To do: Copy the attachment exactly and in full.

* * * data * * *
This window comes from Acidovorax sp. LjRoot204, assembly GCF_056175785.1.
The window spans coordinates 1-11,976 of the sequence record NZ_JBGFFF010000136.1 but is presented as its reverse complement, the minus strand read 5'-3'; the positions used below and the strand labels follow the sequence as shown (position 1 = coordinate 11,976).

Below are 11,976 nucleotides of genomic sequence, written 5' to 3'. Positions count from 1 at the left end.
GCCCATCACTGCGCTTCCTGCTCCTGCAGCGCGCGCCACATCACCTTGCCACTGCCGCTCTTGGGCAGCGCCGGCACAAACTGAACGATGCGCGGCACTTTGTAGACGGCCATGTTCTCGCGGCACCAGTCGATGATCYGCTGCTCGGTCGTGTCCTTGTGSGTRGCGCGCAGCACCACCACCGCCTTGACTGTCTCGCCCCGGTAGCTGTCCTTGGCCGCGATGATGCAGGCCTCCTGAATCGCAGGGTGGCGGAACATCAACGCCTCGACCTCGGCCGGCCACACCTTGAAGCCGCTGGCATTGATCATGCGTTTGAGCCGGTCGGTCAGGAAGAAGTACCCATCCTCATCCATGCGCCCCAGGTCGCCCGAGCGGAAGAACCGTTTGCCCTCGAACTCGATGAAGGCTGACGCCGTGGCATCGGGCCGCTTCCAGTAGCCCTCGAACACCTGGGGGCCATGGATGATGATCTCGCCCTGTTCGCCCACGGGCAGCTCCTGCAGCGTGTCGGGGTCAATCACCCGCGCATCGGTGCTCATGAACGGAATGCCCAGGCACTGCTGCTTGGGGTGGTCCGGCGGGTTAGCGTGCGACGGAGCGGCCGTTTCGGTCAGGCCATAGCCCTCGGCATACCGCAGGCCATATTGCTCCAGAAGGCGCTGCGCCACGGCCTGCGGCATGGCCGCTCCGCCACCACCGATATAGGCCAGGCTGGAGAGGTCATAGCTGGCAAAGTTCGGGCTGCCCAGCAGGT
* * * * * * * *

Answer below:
This window comes from Acidovorax sp. LjRoot204, assembly GCF_056175785.1.
The window spans coordinates 1-11,976 of the sequence record NZ_JBGFFF010000136.1 but is presented as its reverse complement, the minus strand read 5'-3'; the positions used below and the strand labels follow the sequence as shown (position 1 = coordinate 11,976).

Below are 11,976 nucleotides of genomic sequence, written 5' to 3'. Positions count from 1 at the left end.
GCCCATCACTGCGCTTCCTGCTCCTGCAGCGCGCGCCACATCACCTTGCCACTGCCGCTCTTGGGCAGCGCCGGCACAAACTGAACGATGCGCGGCACTTTGTAGACGGCCATGTTCTCGCGGCACCAGTCGATGATCYGCTGCTCGGTCGTGTCCTTGTGSGTRGCGCGCAGCACCACCACCGCCTTGACTGTCTCGCCCCGGTAGCTGTCCTTGGCCGCGATGATGCAGGCCTCCTGAATCGCAGGGTGGCGGAACATCAACGCCTCGACCTCGGCCGGCCACACCTTGAAGCCGCTGGCATTGATCATGCGTTTGAGCCGGTCGGTCAGGAAGAAGTACCCATCCTCATCCATGCGCCCCAGGTCGCCCGAGCGGAAGAACCGTTTGCCCTCGAACTCGATGAAGGCTGACGCCGTGGCATCGGGCCGCTTCCAGTAGCCCTCGAACACCTGGGGGCCATGGATGATGATCTCGCCCTGTTCGCCCACGGGCAGCTCCTGCAGCGTGTCGGGGTCAATCACCCGCGCATCGGTGCTCATGAACGGAATGCCCAGGCACTGCTGCTTGGGGTGGTCCGGCGGGTTAGCGTGCGACGGAGCGGCCGTTTCGGTCAGGCCATAGCCCTCGGCATACCGCAGGCCATATTGCTCCAGAAGGCGCTGCGCCACGGCCTGCGGCATGGCCGCTCCGCCACCACCGATATAGGCCAGGCTGGAGAGGTCATAGCTGGCAAAGTTCGGGCTGCCCAGCAGGT